Critical factors for successful curriculum implementation are many and varied. There are also different ways of approaching the issue of implementation. Chapter One pointed to those conditions which have resulted in variability of impact and experience amongst and between schools. This Chapter addresses the question in relation to the implementation of Curriculum 2005 as a curriculum change strategy.

The same issues that have constrained successful implementation are those whose improvement would make for strengthened implementation. The argument of this report is that implementation has been hampered by the structure and design of the curriculum, the quantity and quality of training provided, the quality, availability and use of learning support materials and the capacity of provinces to support implementation and especially teachers in classrooms. But these on their own are not enough to ensure successful implementation. Underlying each of these in turn are three major issues. These three are: resources, feasible time-frames and regular monitoring and review.

The successful implementation of the structure and design of the curriculum, orientation and training, learning support materials and support to teachers were all constrained in the first instance by adequate financial and human resources. Although the very emergence of a new curriculum to replace that of apartheid education was an achievement, its structure and design was compromised by the availability of human and financial resources to construct it. Teacher orientation, training and development were limited by the quantity and quality of training and trainers, both of which are financial and human resource issues. The quality, availability and use of learning support materials were undermined by scarce financial and human resources. Provincial capacity to ensure provision, training and support for teachers in classrooms has suffered because of the shortage of both human and financial resources. And implementation in classrooms has been hamstrung by inadequate physical and learning resources.

Just as the structure and design of the curriculum, teacher preparation, learning support materials and provincial capacity to support implementation were constrained by limited resources, so each aspect of implementation was affected by the time-frames adopted. Too-tight time-frames were unrealistic at a time when newly-constituted departments not yet operating to full capacity and without adequate budgets were expected to simultaneously formulate and implement policies and programmes across every area of education. Chapter Seven shows how provincial capacity to implement Curriculum 2005 was undermined by an extremely high turn-over of leadership and management at all levels of the system. Many schools also had no principals in the first four years of the newly-established Departments of Education. These difficulties were compounded by policies such as those for the redeployment of teachers which had the effect of creating an extremely turbulent context in provinces and schools. In this context, the implementation of Curriculum 2005 within the time-frames decided upon was simply unmanageable.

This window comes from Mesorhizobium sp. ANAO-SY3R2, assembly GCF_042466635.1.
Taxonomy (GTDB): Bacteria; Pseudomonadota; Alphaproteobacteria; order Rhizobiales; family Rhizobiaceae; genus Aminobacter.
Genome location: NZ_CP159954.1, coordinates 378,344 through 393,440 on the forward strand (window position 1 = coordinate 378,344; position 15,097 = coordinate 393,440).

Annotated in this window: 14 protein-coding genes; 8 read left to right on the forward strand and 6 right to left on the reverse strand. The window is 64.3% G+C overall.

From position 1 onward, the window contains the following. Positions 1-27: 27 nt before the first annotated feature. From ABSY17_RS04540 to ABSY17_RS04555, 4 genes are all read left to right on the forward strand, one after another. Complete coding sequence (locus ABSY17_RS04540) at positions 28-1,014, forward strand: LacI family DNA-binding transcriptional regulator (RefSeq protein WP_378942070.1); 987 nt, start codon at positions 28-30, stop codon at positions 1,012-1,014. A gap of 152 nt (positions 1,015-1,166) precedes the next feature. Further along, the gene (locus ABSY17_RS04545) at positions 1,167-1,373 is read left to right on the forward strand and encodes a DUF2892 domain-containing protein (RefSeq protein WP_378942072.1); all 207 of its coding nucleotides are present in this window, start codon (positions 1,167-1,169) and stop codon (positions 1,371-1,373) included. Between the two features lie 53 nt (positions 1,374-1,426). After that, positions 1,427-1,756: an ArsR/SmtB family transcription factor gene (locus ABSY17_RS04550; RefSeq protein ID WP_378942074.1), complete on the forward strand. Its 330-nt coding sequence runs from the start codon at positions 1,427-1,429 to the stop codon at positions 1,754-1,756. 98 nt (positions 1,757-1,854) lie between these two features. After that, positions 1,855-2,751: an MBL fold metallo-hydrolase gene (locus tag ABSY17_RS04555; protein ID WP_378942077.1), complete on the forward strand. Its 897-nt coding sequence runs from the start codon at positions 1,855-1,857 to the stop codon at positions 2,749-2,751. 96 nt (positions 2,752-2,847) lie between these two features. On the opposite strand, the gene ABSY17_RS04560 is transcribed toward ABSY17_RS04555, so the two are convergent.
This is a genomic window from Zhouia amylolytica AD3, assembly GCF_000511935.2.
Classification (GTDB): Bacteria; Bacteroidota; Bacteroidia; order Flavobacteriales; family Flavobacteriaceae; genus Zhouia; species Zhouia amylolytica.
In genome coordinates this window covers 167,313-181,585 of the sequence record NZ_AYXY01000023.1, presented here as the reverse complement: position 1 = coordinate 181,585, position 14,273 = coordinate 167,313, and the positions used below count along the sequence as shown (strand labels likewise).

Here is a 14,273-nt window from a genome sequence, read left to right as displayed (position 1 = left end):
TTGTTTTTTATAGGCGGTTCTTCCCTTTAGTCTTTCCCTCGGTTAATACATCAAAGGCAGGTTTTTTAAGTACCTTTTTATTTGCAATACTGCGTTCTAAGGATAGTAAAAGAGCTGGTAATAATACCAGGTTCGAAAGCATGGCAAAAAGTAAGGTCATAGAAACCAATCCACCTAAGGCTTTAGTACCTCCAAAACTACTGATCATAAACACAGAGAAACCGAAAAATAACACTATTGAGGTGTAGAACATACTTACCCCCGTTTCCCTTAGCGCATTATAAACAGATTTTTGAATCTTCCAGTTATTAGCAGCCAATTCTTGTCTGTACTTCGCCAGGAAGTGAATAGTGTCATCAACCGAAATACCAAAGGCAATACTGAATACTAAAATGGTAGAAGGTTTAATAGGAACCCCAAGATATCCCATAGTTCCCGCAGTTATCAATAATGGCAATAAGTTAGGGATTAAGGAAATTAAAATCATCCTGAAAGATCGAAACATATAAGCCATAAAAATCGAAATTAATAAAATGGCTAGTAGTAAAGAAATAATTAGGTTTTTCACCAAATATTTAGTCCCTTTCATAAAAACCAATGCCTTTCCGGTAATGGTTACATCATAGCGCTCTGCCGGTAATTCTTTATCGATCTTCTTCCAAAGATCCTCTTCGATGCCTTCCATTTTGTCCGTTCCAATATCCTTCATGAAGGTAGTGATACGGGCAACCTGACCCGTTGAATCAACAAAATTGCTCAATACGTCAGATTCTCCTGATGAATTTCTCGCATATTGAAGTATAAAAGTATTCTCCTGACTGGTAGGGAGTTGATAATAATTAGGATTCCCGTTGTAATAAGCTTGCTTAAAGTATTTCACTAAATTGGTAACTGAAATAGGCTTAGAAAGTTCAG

Implementation of Curriculum 2005 was accompanied by a number of assessments and evaluations. These were in different ways concerned with teacher orientation and training, learning support materials and provincial capacity. This Report reviews them in order to discover their main implications for successful implementation. Without such a process of regular monitoring and review, curriculum renewal cannot occur. Ongoing research on curriculum change, supported at all levels, is critical both for its constant improvement and for generating the debate and discussion that is central to an informed citizenry within a democratic society. Monitoring and review on their own cannot effect change, however. They need to be supplemented by wise judgement and decisive action in key areas.

Efforts to implement without adequate resources and within existing time-frames has meant that the processes of implementation have sometimes been counter-productive to the broader aims of educational transformation. If a principal goal of implementing Curriculum 2005 was to overturn the legacy of apartheid by enabling teachers to change their understandings of what is possible and thereby transform classroom practice, then the results to date have not been encouraging.

Former Model C schools appear to have been able to implement Curriculum 2005 with greater ease than the majority of schools largely because of being better resourced. The will to introduce Curriculum 2005 has been strong in the majority of black schools because of the link between this curriculum and the goals of educational transformation. This commitment has however been inhibited by poverty of resources manifested at different levels. In addition, as Chapter Six shows, policy overload and inadequate training have further impeded curriculum change in the majority of schools. In order for enhanced understanding and practice in all schools it is necessary that those factors hampering implementation be properly addressed.